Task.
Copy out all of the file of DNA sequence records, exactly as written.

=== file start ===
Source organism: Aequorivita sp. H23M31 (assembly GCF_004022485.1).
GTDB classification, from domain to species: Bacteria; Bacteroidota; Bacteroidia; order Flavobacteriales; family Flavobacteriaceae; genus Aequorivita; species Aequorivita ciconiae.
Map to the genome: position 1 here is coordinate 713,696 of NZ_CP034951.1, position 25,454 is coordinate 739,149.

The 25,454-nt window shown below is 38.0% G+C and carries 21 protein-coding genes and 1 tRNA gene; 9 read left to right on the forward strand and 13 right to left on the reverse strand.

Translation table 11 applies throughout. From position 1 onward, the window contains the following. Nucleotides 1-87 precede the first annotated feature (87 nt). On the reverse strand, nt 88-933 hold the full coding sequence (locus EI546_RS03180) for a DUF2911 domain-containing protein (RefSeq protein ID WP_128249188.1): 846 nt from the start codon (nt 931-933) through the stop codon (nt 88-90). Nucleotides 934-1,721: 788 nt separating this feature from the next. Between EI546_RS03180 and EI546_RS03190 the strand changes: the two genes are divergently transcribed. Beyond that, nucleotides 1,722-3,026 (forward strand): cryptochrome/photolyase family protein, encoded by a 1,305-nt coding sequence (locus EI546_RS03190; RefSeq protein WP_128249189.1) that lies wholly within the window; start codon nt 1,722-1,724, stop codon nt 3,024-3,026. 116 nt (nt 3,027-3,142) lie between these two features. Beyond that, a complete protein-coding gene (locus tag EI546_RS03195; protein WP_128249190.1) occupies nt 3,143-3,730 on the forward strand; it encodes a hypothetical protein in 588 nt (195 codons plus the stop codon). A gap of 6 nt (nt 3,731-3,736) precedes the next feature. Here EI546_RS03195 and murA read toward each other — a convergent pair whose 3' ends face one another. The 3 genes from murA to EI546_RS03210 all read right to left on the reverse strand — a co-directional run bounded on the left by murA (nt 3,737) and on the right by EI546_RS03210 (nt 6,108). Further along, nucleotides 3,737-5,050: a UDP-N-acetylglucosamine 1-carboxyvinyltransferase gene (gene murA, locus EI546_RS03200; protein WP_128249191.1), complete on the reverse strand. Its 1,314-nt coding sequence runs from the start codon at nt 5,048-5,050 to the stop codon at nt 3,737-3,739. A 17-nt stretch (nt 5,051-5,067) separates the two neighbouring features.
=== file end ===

Source organism: Aequorivita sp. H23M31 (assembly GCF_004022485.1).
GTDB classification, from domain to species: Bacteria; Bacteroidota; Bacteroidia; order Flavobacteriales; family Flavobacteriaceae; genus Aequorivita; species Aequorivita ciconiae.
Map to the genome: position 1 here is coordinate 713,696 of NZ_CP034951.1, position 25,454 is coordinate 739,149.

The 25,454-nt window shown below is 38.0% G+C and carries 21 protein-coding genes and 1 tRNA gene; 9 read left to right on the forward strand and 13 right to left on the reverse strand.

Translation table 11 applies throughout. From position 1 onward, the window contains the following. Nucleotides 1-87 precede the first annotated feature (87 nt). On the reverse strand, nt 88-933 hold the full coding sequence (locus EI546_RS03180) for a DUF2911 domain-containing protein (RefSeq protein ID WP_128249188.1): 846 nt from the start codon (nt 931-933) through the stop codon (nt 88-90). Nucleotides 934-1,721: 788 nt separating this feature from the next. Between EI546_RS03180 and EI546_RS03190 the strand changes: the two genes are divergently transcribed. Beyond that, nucleotides 1,722-3,026 (forward strand): cryptochrome/photolyase family protein, encoded by a 1,305-nt coding sequence (locus EI546_RS03190; RefSeq protein WP_128249189.1) that lies wholly within the window; start codon nt 1,722-1,724, stop codon nt 3,024-3,026. 116 nt (nt 3,027-3,142) lie between these two features. Beyond that, a complete protein-coding gene (locus tag EI546_RS03195; protein WP_128249190.1) occupies nt 3,143-3,730 on the forward strand; it encodes a hypothetical protein in 588 nt (195 codons plus the stop codon). A gap of 6 nt (nt 3,731-3,736) precedes the next feature. Here EI546_RS03195 and murA read toward each other — a convergent pair whose 3' ends face one another. The 3 genes from murA to EI546_RS03210 all read right to left on the reverse strand — a co-directional run bounded on the left by murA (nt 3,737) and on the right by EI546_RS03210 (nt 6,108). Further along, nucleotides 3,737-5,050: a UDP-N-acetylglucosamine 1-carboxyvinyltransferase gene (gene murA, locus EI546_RS03200; protein WP_128249191.1), complete on the reverse strand. Its 1,314-nt coding sequence runs from the start codon at nt 5,048-5,050 to the stop codon at nt 3,737-3,739. A 17-nt stretch (nt 5,051-5,067) separates the two neighbouring features.